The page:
Norwegian whalers have hunted at least 570 minke whales in 2021 despite growing calls to end it.
The number of minke whales killed by Norwegian whalers has hit the highest number in the last five years, prompting criticism from environmental campaigners.
Norwegian whalers have killed at least 570 minke whales during the 2021 season, according to the wildlife charity Whale and Dolphin Conservation.
503 minke whales were killed last year.
“Killing hundreds of minke whales is utterly inexcusable, especially given the essential role they play in our oceans," said Vanessa Williams-Grey, policy manager at the charity.
“Whales are our allies in the battle against climate change.”
“Coming only days after the record slaughter of dolphins off the Faroe Islands and in the midst of the climate and species extinction crises, as well as a global pandemic, it is shameful,” she added.
Because of the way they eat, defecate, migrate and dive, whales help maintain a healthy marine ecosystem which stores carbon.
Despite dwindling public appetite and strong international criticism, Norwegian whalers have continued to commercially slaughter whales.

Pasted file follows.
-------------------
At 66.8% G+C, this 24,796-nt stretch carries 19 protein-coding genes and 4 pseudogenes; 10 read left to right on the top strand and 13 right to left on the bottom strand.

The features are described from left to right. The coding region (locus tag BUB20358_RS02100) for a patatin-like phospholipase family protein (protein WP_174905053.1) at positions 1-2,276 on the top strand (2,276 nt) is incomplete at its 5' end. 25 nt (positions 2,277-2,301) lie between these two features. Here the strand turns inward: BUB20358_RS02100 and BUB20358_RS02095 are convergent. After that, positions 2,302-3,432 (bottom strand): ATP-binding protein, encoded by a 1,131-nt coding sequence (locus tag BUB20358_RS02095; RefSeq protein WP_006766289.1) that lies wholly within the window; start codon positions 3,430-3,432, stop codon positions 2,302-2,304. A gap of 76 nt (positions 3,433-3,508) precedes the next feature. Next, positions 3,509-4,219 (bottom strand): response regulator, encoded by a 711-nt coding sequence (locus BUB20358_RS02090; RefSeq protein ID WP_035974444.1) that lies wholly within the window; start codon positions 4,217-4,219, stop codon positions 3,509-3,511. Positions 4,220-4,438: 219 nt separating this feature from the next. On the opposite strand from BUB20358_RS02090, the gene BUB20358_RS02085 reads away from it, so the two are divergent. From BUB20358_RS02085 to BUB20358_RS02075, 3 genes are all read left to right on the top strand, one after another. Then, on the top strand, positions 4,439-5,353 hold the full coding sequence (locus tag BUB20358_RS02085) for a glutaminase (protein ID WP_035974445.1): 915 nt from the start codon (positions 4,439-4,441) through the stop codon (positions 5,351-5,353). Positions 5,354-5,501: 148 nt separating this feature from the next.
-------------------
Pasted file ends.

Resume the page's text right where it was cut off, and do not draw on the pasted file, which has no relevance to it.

According to a recent study conducted by Respons Analyse in September, commissioned by the Animal Welfare Institute and WDC and Noah (Norway’s largest animal protection group), eating whale meat has been losing popularity in recent years.
Just two percent of more than 1,000 respondents in the study said they eat whale meat often, down from four percent in 2019. Those under 35 are especially unlikely to eat it often.
More than half of the respondents said the sea should be closed to whaling and opened for tourism.
According to research, one out of five harpooned whales do not die instantly, and are left to slowly die. 65 percent of Norwegians see it as unacceptable.
Furthermore, two-thirds of hunted whales are female, with nearly half of them pregnant.
“Live whales can play an important role in Norway’s tourism economy, as Iceland and Greenland have already recognised by creating sanctuaries for whales in areas that host responsible whale-watching and other ecotourism activities," said Susan Millward, director of AWI’s marine animal programme.
“We urge the new Norwegian government to listen to its citizens, and establish similar whaling-free zones, especially in key tourist areas such as Svalbard and Finnmark,” Millward added.
Norway exports whale meat to Japan, Iceland and the Faroes.